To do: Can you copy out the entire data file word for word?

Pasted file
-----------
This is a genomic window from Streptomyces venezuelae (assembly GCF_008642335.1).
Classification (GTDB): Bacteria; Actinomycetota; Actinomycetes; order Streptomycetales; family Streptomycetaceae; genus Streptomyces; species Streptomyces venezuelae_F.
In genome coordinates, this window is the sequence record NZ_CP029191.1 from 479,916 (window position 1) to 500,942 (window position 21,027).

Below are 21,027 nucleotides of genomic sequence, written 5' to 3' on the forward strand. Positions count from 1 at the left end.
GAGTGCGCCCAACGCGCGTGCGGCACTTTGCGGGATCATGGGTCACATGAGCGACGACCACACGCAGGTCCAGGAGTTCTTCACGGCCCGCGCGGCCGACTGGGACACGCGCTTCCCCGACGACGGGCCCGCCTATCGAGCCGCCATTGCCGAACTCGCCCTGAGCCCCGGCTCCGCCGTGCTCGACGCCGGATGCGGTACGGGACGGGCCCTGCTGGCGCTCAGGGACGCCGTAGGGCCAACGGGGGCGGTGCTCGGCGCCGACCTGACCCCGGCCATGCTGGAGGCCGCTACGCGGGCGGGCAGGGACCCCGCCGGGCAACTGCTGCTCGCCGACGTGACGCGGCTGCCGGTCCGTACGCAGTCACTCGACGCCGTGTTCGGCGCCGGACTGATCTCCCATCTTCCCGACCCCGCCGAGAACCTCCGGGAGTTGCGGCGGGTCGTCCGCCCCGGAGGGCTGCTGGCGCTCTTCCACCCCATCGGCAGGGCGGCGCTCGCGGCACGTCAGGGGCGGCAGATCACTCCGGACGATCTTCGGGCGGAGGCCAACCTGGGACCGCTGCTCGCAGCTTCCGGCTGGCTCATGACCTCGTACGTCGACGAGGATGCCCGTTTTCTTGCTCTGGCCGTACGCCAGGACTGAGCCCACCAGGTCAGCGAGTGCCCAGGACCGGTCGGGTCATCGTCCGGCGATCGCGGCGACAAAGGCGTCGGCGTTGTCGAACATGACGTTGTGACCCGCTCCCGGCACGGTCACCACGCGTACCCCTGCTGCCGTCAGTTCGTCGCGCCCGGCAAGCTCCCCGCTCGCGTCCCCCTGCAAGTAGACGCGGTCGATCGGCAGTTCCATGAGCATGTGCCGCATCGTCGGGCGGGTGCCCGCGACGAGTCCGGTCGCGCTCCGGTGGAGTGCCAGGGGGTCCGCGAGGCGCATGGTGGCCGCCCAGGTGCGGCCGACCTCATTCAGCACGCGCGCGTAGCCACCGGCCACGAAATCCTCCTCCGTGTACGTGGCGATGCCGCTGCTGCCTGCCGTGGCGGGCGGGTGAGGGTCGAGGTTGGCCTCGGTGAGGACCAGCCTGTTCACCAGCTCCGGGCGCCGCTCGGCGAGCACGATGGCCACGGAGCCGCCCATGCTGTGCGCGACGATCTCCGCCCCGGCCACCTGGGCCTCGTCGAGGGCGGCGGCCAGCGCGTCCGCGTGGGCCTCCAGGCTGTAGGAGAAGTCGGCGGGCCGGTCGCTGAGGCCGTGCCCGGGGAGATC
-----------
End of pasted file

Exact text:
This is a genomic window from Streptomyces venezuelae (assembly GCF_008642335.1).
Classification (GTDB): Bacteria; Actinomycetota; Actinomycetes; order Streptomycetales; family Streptomycetaceae; genus Streptomyces; species Streptomyces venezuelae_F.
In genome coordinates, this window is the sequence record NZ_CP029191.1 from 479,916 (window position 1) to 500,942 (window position 21,027).

Below are 21,027 nucleotides of genomic sequence, written 5' to 3' on the forward strand. Positions count from 1 at the left end.
GAGTGCGCCCAACGCGCGTGCGGCACTTTGCGGGATCATGGGTCACATGAGCGACGACCACACGCAGGTCCAGGAGTTCTTCACGGCCCGCGCGGCCGACTGGGACACGCGCTTCCCCGACGACGGGCCCGCCTATCGAGCCGCCATTGCCGAACTCGCCCTGAGCCCCGGCTCCGCCGTGCTCGACGCCGGATGCGGTACGGGACGGGCCCTGCTGGCGCTCAGGGACGCCGTAGGGCCAACGGGGGCGGTGCTCGGCGCCGACCTGACCCCGGCCATGCTGGAGGCCGCTACGCGGGCGGGCAGGGACCCCGCCGGGCAACTGCTGCTCGCCGACGTGACGCGGCTGCCGGTCCGTACGCAGTCACTCGACGCCGTGTTCGGCGCCGGACTGATCTCCCATCTTCCCGACCCCGCCGAGAACCTCCGGGAGTTGCGGCGGGTCGTCCGCCCCGGAGGGCTGCTGGCGCTCTTCCACCCCATCGGCAGGGCGGCGCTCGCGGCACGTCAGGGGCGGCAGATCACTCCGGACGATCTTCGGGCGGAGGCCAACCTGGGACCGCTGCTCGCAGCTTCCGGCTGGCTCATGACCTCGTACGTCGACGAGGATGCCCGTTTTCTTGCTCTGGCCGTACGCCAGGACTGAGCCCACCAGGTCAGCGAGTGCCCAGGACCGGTCGGGTCATCGTCCGGCGATCGCGGCGACAAAGGCGTCGGCGTTGTCGAACATGACGTTGTGACCCGCTCCCGGCACGGTCACCACGCGTACCCCTGCTGCCGTCAGTTCGTCGCGCCCGGCAAGCTCCCCGCTCGCGTCCCCCTGCAAGTAGACGCGGTCGATCGGCAGTTCCATGAGCATGTGCCGCATCGTCGGGCGGGTGCCCGCGACGAGTCCGGTCGCGCTCCGGTGGAGTGCCAGGGGGTCCGCGAGGCGCATGGTGGCCGCCCAGGTGCGGCCGACCTCATTCAGCACGCGCGCGTAGCCACCGGCCACGAAATCCTCCTCCGTGTACGTGGCGATGCCGCTGCTGCCTGCCGTGGCGGGCGGGTGAGGGTCGAGGTTGGCCTCGGTGAGGACCAGCCTGTTCACCAGCTCCGGGCGCCGCTCGGCGAGCACGATGGCCACGGAGCCGCCCATGCTGTGCGCGACGATCTCCGCCCCGGCCACCTGGGCCTCGTCGAGGGCGGCGGCCAGCGCGTCCGCGTGGGCCTCCAGGCTGTAGGAGAAGTCGGCGGGCCGGTCGCTGAGGCCGTGCCCGGGGAGATC